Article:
Bicycle Framebuilding: Jig Design

Every year in the spring, I teach a one-credit co-curricular in which 6 or 7 engineering students learn to build bicycle frames. We keep it pretty simple – we only work with steel, and students must either fillet braze or capillary braze (using lugged construction). No exotic materials. No TIG welding. Just good old fashioned oxy-acetylene brazing.

In years past, I’ve had the good fortune of being able to use a jig built by a predecessor of mine, but this year I wanted to build my own jig to tune up my machining skills again and to make some improvements to the previous design. I opted for a sort of “S”-shaped design with it’s closest commercially available cousin being the Arctos jig (pictured below). It seemed like a well-proven design, and I really like the way the bottom bracket pivot floats thanks to a clever dual-curved-slot design that puts the center point of the slot arcs at the center of the bottom bracket.

The commercially-available Arctos bicycle frame building jig. Image credit: Oscar Camarena

Thankfully, I did not have to start entirely from scratch in copying the Arctos design. There is a wonderfully detailed Instructable created by Instructable user “Tanner W” that I also referred to for basic dimensions and ideas about how to fabricate different parts of the jig.

The aspect of this project that I am most excited about is that it gave me an excuse to go deep on my new favorite CAD software, Onshape. If you’ve never heard of Onshape, imagine a marriage of Solidworks, Google Drive, and Github that runs entirely in your browser (that’s right, I said IN YOUR BROWSER). (As a Mac user, can I just say what an absolute pleasure it is not to have to boot into Windows or run a VM to work in CAD?) Ok, permit me a momentary diversion to highlight just some of the myriad reasons Onshape is a delight to use.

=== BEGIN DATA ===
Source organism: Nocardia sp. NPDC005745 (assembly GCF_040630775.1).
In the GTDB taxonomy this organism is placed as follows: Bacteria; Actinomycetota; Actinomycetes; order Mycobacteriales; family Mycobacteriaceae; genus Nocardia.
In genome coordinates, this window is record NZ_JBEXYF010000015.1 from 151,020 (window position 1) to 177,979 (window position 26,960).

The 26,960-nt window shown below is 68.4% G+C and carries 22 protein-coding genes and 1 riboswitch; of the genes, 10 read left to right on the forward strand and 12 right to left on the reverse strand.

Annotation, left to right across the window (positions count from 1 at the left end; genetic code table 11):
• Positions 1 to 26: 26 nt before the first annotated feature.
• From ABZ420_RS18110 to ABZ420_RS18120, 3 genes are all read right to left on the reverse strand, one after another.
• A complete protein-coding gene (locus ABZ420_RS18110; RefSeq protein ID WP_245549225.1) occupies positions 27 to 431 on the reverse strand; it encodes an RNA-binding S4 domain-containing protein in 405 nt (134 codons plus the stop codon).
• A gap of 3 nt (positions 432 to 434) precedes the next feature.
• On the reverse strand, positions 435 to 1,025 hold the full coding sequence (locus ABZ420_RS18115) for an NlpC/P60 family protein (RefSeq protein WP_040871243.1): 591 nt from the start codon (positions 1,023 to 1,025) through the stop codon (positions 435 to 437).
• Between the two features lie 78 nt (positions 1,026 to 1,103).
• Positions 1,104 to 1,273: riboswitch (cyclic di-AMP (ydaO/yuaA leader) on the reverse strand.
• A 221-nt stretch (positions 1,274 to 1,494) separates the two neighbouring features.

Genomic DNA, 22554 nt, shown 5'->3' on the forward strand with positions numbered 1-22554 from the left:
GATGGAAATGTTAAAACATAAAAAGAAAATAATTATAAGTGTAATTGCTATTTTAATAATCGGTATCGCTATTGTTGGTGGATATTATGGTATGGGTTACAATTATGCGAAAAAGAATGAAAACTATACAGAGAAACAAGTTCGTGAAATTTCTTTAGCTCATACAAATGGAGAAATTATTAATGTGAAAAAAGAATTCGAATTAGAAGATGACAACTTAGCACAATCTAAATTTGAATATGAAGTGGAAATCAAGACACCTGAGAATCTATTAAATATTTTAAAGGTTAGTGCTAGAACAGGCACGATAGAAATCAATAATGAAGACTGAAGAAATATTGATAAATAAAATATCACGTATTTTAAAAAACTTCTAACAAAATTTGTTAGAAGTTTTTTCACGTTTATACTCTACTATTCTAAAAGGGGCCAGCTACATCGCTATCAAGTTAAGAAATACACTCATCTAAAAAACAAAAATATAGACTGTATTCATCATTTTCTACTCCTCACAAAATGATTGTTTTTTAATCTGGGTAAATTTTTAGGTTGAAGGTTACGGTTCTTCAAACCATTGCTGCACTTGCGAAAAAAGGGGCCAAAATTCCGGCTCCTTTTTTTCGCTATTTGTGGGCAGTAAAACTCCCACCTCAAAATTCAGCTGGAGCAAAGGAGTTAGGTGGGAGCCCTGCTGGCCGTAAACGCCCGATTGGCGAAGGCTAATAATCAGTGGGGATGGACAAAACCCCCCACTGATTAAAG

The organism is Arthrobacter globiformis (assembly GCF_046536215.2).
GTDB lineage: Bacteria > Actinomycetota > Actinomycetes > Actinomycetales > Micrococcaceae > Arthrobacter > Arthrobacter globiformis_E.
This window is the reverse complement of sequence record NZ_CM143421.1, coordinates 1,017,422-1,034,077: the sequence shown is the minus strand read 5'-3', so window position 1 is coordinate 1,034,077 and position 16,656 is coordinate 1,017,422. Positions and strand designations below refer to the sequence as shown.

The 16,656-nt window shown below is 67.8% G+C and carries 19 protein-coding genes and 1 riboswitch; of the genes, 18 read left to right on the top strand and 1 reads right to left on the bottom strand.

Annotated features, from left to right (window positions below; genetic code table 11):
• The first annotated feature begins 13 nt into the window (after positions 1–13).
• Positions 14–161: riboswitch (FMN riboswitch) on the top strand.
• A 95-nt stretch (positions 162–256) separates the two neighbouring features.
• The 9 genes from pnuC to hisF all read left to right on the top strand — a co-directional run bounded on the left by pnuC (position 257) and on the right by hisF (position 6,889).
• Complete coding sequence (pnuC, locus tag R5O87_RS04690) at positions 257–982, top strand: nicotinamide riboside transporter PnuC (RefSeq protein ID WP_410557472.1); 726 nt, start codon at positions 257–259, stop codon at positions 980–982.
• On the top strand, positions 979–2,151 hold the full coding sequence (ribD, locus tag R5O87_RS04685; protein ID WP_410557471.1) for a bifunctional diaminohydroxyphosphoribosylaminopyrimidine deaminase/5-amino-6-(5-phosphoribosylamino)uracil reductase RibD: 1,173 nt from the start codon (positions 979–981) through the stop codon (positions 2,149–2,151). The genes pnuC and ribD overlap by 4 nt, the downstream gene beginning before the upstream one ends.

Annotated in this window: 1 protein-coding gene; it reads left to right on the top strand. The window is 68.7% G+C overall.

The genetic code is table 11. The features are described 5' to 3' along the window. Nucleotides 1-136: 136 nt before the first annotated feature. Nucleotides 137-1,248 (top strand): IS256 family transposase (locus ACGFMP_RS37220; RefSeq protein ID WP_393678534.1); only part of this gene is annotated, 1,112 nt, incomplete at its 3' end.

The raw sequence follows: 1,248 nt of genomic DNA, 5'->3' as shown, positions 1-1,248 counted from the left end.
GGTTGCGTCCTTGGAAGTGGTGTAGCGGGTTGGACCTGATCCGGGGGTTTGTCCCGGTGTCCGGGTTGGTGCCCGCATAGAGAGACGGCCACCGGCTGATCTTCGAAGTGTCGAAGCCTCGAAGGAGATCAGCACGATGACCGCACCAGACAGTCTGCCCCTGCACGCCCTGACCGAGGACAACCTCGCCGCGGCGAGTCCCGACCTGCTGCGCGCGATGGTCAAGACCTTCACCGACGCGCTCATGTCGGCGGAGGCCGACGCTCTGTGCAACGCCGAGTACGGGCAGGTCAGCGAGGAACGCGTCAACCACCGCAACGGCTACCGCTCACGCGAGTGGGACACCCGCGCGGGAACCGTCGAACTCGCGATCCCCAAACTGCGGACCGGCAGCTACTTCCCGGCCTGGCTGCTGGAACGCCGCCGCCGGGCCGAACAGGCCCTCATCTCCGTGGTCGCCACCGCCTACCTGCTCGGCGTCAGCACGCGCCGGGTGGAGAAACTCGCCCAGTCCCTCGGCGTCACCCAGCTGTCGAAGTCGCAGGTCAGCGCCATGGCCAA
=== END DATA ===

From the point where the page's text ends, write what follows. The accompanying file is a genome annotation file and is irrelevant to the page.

• Sharing – You can share your models with any other Onshape user. This has been sooooo helpful for checking my students’ bicycle frame models before they started notching tubes. We can collaboratively edit their model from any machine and it just updates and works. It’s the little things, people.
  • Mating – Onshape’s mating system for assemblies is dramatically more intuitive to use once you get the basic concept (attaching coordinate frames to parts and specifying relations between those frames). I suppose it helps that I teach dynamics, though, so coordinate frames are very familiar to me.
  • Multi-part design – In a single “Part Studio,” you can design multiple parts very easily. This makes the creation of assemblies very easy.
  • Updates – New features are released continuously. No downloading new releases. No hotfixes. No agonizingly slow local installs.
  • FeatureScript – This is THE game-changer for Onshape. Using a very JavaScript-like language, users can create new features that are native (NATIVE, PEOPLE!). They even get UI icons that show up in the toolbar. Because they are native, they automatically update when you change geometry and rebuild the model. It’s unbelievable. In the design of my frame jig, I used a couple FeatureScripts – one to create 8020 extrusions and another to make standard cap screws.

Okay, enough blathering on about Onshape. If you’re interested in using my jig design or just checking it out, it is publicly shared on Onshape. You can view it without logging in, and it is copyable and exportable for all Onshape users. The Onshape document includes models for all custom and COTS parts, an assembly, and engineering drawings with dimensions. Aspects of the assembly could probably be improved. Despite years of CAD experience, I’m still pretty new to Onshape’s system, so I suspect there are better ways of doing some things. Also, the drawings are still fairly rough (no tolerances, for example), but should give you a starting point for fabrication.

My Arctos-inspired bicycle frame building jig.

If you’re interested in building my design, drop me a note to let me know what doesn’t make sense or could be improved in some way.

Stay tuned for Part 2 of this post with more photos of the finished jig, its constituent parts, and short descriptions of how I manufactured each of the custom parts.

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